India and clinical trials : in the dock?

10 Oct

India’s Supreme Court has expressed concern at the conduct of clinical trials  asking the government to provide information on the number of trials being conducted, adverse event reports, deaths, compensation to subjects and so on.  Call me an optimist but this could be one of the best things to have happened to the sector in recent years.

Why, when the SC has threatened to shut down clinical trials in the country, do I think so? My reasons :

1. It will force the government to share information. For long now, the media has been asking for transparency. Just one instance : even now it is easier to access information on trials happening in India from the US FDA’s website than from the Indian government’s own web registry.  But the FDA only lists such trials if they come to its portals for approval. What about the rest? With the Supreme Court providing an ultimatum, the public too should get some answers.

2. It exposes the flaws in the system. Provided information is shared, it will quickly become clear what the current system is capable of and what it clearly isn’t managing to do. For instance, it might be that while the drugs regulator’s office  has resources and competence to evaluate applications to perform trials, it has no mechanism to judge independently whether injuries and deaths during trials were trial-related or otherwise.

3. It puts the subject back on the government’s agenda.  For some reason, clinical research seems to keep falling off the ministry of health’s radar unless of course, there’s a controversy.  It’s taken over a decade of clinical research being conducted in India for the ministry to get down to framing guidelines on compensation for trial-related injury or death. Ethics committees function with little, if any, government oversight. And there’s still a question mark on whether informed consent is truly informed.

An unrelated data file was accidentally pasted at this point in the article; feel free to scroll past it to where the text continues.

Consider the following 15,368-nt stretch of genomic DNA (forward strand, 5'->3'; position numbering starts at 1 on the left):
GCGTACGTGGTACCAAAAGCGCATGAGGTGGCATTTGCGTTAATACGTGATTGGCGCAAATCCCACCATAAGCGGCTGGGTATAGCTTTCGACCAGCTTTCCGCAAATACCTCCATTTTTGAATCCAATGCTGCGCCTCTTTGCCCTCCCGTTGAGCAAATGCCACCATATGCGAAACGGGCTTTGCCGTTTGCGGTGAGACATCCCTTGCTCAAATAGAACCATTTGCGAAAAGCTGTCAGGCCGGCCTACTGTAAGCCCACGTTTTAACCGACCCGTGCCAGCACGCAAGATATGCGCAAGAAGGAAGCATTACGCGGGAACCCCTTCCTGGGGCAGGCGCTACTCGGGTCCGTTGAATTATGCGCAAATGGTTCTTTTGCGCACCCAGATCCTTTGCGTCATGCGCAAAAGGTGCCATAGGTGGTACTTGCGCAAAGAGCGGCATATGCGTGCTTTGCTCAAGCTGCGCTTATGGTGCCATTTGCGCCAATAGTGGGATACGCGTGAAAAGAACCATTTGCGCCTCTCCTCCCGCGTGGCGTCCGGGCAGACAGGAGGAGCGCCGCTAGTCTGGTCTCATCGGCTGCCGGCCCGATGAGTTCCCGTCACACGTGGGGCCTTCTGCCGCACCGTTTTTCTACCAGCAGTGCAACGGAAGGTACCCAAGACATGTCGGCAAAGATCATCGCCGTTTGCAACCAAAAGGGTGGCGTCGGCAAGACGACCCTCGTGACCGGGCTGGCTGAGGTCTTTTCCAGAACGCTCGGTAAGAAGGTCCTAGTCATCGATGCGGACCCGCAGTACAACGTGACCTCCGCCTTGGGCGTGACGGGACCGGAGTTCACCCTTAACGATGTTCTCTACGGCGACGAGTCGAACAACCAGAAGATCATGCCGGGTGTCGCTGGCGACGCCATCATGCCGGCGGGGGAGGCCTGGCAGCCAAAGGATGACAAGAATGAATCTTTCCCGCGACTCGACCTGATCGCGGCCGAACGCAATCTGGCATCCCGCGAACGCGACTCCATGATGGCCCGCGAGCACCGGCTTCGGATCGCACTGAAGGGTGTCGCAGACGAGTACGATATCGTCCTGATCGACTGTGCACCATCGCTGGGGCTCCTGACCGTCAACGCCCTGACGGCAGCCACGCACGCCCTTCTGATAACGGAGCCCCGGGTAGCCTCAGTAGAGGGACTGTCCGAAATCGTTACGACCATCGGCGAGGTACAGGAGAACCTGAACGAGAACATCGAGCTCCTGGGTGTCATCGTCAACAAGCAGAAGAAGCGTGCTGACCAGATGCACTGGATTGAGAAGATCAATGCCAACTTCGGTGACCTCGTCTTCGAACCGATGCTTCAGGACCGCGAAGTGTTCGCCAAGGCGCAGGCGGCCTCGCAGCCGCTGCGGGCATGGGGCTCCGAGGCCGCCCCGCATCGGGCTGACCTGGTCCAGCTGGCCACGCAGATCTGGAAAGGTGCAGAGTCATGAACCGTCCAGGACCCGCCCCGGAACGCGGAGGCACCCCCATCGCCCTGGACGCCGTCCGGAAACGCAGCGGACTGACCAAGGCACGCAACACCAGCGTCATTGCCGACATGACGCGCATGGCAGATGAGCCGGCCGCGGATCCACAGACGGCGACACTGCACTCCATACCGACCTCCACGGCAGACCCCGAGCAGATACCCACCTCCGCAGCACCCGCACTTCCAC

4. It gives an opportunity for all sides to be heard impartially. Often, the sponsors of trials and their vendors, the clinical research organisations (CROs), complain that their view is never sought or represented in the media and that they are unfairly painted as the bad guys.  They can seek to intervene and so could patient groups.

5. It forces everyone to pull up their socks. It is an open secret that in India clinical research is virtually self-regulated. Even though the US FDA does pop in once in a while – when trials are for drugs or interventions meant for the US – that just isn’t sufficient. The self-regulation is unlikely to change in a hurry because problems of weak oversight cannot be resolved immediately. So in the meantime, a high-profile court case might just force greater rigour.

6. It creates awareness. News whether ‘good’ or ‘bad’ tends to do that.

None of this will happen overnight. Nor could things have gone on in this state forever.

Pic courtesy http://www.BackgroundNow.com on Flickr.

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